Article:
White et al. (2011) applied the SSP model together with discrete selection models, including a simplified version of the DSTP model, to flanker-task data and found that their model was superior. Based on this result, they concluded that processing in the flanker task is better described by gradual than by discrete attentional narrowing, which is contrary to the conclusion of Hübner et al. (2010). Therefore, from our perspective, the crucial question was whether the superiority of the SSP model to the DSTP model holds generally. Because White et al. used a different experimental method than Hübner et al. (2010), it was possible that the SSP model is superior to the DSTP model only under specific conditions.
It is certainly impossible to compare the two models under all possible methodological conditions. However, if selectivity improves continuously, as proposed by White et al. (2011) then one would expect that the SSP is at least also superior in accounting for Hübner et al.’s (2010) flanker-task data. Therefore, in a first step we implemented the SSP model and fit it to the distributional data from the three experiments (eight conditions) of Hübner et al.’s (2010) study using the same fitting procedure as in that study (for details see also below). The obtained goodness-of-fit measures are shown in Table 1. For comparison, not only the values for the SSP model are listed, but also those for the DSTP model and the best fitting continuous model from Hübner et al. (2010). The latter model has a non-linearly increasing rate and can be considered as equivalent to the neural-network model of Cohen et al. (1992).
Table 1. Fit statistics of different models for the three experiments and corresponding conditions in Hübner et al. (2010).
As can be seen in Table 1, with respect to the G2 (Wilks likelihood ratio chi-square) values, which represent a basic measure of fit (cf. Ratcliff and Smith, 2004), the DSTP model is superior for the data in all experiments and conditions. The table also shows the Bayesian information criterion (BIC) model-selection statistics (Schwarz, 1978), which takes the number of model parameters into account. According to this statistic, the model with the smaller BIC should be preferred. If we consider these values in Table 1, then we see that the BIC for the SSP model is slightly smaller (61.0 versus 61.6) than that for the DSTP model only in the 20%-congruent condition. In all other conditions, though, the DSTP model still yields better results. Compared to the non-linear increase model, the BIC for the SSP model was always superior except for the wide condition. Thus, the SSP model is a parsimonious model that, in terms of BIC, is more successful than the best continuous-improvement model considered in Hübner et al. (2010). However, it is still less successful compared to the DSTP model.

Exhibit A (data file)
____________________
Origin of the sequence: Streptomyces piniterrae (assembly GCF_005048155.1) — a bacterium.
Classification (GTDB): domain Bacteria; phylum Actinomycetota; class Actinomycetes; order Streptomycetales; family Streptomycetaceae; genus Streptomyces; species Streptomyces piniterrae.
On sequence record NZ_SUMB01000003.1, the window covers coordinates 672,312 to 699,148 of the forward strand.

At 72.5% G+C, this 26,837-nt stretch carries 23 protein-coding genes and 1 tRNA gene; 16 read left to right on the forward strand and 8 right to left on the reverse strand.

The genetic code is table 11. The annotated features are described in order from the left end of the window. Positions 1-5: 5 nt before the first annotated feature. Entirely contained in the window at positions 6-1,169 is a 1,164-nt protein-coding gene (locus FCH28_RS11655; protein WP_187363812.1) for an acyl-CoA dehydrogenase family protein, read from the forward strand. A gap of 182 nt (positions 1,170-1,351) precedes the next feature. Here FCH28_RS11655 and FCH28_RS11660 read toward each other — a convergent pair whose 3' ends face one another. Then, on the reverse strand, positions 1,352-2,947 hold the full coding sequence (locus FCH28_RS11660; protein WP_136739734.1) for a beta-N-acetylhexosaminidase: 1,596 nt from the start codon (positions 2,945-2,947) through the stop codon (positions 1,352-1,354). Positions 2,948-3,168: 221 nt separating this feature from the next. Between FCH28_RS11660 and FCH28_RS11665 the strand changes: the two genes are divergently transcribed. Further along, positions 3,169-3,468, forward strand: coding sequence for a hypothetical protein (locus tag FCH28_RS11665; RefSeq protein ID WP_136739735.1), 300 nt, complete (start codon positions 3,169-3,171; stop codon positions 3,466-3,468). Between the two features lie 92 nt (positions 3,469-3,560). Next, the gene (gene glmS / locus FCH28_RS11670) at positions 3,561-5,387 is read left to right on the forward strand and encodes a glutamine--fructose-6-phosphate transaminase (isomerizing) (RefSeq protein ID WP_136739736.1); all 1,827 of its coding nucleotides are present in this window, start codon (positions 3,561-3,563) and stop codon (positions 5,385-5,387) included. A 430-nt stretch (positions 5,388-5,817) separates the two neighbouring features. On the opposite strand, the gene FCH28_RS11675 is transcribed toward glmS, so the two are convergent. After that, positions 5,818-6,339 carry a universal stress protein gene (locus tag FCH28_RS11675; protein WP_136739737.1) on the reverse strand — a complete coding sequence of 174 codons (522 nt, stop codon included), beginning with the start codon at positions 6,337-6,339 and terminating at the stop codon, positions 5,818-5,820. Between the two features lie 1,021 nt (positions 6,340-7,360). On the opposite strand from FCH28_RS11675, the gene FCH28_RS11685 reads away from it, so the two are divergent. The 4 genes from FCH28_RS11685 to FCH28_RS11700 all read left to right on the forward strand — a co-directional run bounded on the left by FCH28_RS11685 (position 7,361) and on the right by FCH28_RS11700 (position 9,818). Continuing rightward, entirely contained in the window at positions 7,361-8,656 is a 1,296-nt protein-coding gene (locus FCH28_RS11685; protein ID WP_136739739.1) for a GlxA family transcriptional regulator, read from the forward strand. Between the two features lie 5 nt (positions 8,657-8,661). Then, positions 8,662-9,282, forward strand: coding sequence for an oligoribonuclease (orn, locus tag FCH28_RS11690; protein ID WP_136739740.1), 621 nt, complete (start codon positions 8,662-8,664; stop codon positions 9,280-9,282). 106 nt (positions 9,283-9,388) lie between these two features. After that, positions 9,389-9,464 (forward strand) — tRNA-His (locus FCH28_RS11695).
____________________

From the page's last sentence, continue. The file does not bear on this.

These comparisons show that the SSP model is not generally superior to the DSTP model. Accordingly, the conclusion that attentional selectivity improves continuously is no longer justified. Rather, with respect to the different models, it is obvious that their superiority depends on methodological details. The method applied in Hübner et al. (2010) seems to be favorable for the DSTP model, whereas that in White et al. (2011) is advantageous for the SSP model.
Thus, a further aim of the present study was to investigate which details of the applied methods are crucial for model superiority. Of the differences between the studies those with respect to stimuli and tasks were most striking. Although both studies used a flanker task, Hübner et al. required parity judgments on numerals, whereas White et al.’s (2011) participants had to indicate the pointing direction of arrows. Therefore, after verifying in our first experiment that White et al.’s (2011) result was replicable in our lab, we combined in Experiment 2 the arrow stimuli and the corresponding task with the procedure in Hübner et al. (2010). As a result, the DSTP model was now better than the SSP model, which indicated that some other variable must be crucial for model superiority. The experiments still differed in stimulus duration, response-stimulus interval (RSI), error feedback, and responding. Because there were striking differences in the variance of the latencies between the experiments, we speculated that stimulus duration might be an important factor. However, its variation in Experiment 3 had no effect on model superiority. Therefore, we next examined the effect of the RSI, because this factor is known to affect automatic as well as controlled process (e.g., Soetens et al., 1985). Indeed, the result of Experiment 4, combined with that of Experiment 3, shows that a relatively long RSI leads to data that are fit better by the DSTP than by the SSP model, whereas the opposite holds for a relatively short RSI.